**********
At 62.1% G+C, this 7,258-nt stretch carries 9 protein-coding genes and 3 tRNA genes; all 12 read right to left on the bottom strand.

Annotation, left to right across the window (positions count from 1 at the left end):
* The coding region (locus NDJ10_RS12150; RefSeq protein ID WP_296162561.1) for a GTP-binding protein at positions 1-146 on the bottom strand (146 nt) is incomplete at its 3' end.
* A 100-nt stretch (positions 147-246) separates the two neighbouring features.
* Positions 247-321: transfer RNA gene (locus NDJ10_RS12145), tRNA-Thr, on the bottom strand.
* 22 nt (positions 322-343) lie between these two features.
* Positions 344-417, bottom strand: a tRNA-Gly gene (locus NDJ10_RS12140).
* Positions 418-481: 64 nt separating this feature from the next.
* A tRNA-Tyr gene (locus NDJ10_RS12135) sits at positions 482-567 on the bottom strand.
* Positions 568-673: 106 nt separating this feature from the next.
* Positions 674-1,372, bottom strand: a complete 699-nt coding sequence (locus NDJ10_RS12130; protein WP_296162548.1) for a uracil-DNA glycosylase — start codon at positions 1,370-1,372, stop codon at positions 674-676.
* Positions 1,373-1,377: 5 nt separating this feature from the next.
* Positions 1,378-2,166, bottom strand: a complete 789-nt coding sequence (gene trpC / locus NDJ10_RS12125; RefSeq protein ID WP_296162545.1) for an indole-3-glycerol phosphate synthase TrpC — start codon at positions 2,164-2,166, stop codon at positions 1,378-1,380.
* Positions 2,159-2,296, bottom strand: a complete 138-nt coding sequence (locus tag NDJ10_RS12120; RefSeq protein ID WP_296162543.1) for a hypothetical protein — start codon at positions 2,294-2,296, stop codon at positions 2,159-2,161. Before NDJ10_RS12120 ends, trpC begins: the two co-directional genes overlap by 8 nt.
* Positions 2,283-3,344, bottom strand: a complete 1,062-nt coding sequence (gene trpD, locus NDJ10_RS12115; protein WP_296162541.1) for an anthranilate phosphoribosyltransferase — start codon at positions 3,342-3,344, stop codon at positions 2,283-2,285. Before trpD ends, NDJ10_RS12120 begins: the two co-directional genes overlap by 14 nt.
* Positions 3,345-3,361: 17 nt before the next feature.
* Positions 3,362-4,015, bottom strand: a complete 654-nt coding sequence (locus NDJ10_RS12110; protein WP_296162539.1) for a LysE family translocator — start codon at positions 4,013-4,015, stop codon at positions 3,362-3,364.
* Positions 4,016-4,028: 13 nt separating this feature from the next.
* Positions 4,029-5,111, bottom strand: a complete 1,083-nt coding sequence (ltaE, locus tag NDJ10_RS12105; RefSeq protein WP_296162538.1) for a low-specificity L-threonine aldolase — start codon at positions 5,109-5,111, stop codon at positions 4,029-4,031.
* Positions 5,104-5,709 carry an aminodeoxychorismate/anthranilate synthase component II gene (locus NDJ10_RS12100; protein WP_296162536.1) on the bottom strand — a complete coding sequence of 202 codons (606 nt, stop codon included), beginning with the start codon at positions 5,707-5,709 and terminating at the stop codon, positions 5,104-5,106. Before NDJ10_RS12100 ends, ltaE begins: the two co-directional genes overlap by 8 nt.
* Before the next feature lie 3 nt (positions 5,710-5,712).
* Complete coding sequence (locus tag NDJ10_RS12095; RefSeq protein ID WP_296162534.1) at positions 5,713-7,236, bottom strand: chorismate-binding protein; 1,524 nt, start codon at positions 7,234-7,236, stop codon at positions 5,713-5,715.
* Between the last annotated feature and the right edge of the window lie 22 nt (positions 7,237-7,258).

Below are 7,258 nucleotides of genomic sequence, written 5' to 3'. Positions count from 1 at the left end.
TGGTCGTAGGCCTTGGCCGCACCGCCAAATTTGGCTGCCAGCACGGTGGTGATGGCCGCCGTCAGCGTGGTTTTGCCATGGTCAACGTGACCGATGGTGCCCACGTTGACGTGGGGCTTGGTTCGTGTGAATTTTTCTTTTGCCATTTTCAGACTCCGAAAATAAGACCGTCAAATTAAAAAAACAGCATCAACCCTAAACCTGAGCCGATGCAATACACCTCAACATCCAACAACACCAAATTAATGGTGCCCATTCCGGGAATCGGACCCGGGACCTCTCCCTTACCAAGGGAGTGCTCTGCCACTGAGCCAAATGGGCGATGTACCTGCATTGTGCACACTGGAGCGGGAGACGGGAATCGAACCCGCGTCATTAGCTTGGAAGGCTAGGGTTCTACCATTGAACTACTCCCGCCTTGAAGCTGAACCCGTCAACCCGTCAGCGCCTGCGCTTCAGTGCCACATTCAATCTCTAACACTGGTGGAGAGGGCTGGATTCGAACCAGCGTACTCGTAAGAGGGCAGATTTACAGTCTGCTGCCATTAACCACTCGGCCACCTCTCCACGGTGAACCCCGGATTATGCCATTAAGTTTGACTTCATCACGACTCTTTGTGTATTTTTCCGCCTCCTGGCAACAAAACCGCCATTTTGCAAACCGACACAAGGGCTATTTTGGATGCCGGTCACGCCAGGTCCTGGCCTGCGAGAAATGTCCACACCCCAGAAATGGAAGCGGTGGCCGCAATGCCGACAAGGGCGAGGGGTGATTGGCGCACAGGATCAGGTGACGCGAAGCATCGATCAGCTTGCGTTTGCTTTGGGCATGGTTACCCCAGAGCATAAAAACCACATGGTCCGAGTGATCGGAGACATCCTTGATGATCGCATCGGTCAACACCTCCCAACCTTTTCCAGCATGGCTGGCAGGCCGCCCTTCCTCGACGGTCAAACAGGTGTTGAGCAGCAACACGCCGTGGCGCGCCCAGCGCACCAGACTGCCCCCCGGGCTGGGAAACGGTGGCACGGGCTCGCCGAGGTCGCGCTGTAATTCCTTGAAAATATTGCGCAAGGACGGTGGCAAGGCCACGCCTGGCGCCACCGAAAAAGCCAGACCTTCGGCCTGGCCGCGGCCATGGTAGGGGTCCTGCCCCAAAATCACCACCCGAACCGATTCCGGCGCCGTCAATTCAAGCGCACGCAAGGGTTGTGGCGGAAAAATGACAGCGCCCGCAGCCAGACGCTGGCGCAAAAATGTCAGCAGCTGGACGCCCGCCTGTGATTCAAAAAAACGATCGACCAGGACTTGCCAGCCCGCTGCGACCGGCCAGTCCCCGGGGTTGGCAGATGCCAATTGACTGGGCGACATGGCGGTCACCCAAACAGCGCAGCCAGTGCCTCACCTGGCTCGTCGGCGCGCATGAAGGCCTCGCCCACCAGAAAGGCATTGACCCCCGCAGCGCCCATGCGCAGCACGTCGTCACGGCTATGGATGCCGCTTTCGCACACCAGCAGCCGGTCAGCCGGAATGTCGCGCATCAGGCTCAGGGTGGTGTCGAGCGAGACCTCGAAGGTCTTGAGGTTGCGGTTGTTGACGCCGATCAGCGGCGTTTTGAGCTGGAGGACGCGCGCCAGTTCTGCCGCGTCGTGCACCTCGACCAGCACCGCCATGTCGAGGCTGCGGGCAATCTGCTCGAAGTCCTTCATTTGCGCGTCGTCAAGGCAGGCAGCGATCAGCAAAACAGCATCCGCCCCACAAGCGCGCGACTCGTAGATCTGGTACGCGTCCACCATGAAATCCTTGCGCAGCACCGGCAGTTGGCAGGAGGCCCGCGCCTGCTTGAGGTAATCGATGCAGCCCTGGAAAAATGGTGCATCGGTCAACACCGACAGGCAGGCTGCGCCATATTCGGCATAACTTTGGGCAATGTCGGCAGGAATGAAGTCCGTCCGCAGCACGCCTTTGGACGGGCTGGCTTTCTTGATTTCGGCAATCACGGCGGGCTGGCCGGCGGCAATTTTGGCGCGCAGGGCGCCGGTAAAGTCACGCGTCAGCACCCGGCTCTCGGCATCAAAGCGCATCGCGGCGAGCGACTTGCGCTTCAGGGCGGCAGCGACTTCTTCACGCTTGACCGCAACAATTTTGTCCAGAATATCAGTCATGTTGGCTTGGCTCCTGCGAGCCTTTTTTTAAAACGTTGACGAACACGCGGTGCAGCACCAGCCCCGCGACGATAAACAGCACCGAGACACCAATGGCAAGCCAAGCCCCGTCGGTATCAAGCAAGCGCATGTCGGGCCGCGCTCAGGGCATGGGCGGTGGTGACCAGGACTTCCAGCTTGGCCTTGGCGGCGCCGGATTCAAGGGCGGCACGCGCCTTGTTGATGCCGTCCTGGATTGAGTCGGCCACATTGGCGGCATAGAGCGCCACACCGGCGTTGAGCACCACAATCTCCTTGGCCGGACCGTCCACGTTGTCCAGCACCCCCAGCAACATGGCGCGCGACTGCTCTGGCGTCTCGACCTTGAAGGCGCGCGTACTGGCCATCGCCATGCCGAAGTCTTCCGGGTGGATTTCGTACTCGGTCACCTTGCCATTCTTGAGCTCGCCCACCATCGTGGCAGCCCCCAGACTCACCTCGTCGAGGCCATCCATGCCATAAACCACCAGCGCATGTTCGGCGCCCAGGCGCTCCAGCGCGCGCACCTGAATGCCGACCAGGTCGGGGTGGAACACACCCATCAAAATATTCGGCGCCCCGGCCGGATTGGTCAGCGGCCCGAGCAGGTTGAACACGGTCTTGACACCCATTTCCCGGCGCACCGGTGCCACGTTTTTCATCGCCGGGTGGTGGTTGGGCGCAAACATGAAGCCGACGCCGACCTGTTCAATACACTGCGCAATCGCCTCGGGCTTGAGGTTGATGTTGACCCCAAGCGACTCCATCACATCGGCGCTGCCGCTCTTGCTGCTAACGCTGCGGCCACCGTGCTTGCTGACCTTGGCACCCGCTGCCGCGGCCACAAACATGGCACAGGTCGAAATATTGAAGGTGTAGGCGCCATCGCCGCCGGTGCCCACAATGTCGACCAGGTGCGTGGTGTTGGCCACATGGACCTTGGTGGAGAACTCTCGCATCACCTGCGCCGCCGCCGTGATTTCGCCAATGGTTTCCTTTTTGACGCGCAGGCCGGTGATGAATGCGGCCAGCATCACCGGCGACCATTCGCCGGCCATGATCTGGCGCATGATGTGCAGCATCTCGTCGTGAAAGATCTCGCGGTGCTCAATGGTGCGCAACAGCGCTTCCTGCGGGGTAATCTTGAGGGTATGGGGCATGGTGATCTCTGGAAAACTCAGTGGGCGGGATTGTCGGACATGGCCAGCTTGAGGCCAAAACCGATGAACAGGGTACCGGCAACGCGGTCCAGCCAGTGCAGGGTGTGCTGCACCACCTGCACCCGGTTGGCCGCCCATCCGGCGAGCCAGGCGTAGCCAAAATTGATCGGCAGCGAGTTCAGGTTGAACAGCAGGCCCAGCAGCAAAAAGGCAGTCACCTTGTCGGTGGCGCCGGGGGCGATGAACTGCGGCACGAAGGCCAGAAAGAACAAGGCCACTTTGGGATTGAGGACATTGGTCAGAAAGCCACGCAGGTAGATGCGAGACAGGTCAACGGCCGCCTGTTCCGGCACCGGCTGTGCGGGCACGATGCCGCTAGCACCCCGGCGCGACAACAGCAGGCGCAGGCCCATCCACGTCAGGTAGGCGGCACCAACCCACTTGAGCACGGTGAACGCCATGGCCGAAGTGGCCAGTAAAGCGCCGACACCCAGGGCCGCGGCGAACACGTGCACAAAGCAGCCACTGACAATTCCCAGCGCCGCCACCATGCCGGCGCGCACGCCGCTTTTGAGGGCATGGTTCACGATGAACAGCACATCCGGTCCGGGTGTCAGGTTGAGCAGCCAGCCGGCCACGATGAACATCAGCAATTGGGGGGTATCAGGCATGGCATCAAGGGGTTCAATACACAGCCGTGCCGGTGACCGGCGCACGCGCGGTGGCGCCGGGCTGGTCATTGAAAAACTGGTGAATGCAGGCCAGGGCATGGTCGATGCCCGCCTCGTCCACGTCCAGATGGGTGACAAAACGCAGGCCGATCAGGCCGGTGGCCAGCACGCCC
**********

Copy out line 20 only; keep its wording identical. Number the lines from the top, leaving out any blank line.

* Positions 5,104-5,709 carry an aminodeoxychorismate/anthranilate synthase component II gene (locus NDJ10_RS12100; protein WP_296162536.1) on the bottom strand — a complete coding sequence of 202 codons (606 nt, stop codon included), beginning with the start codon at positions 5,707-5,709 and terminating at the stop codon, positions 5,104-5,106. Before NDJ10_RS12100 ends, ltaE begins: the two co-directional genes overlap by 8 nt.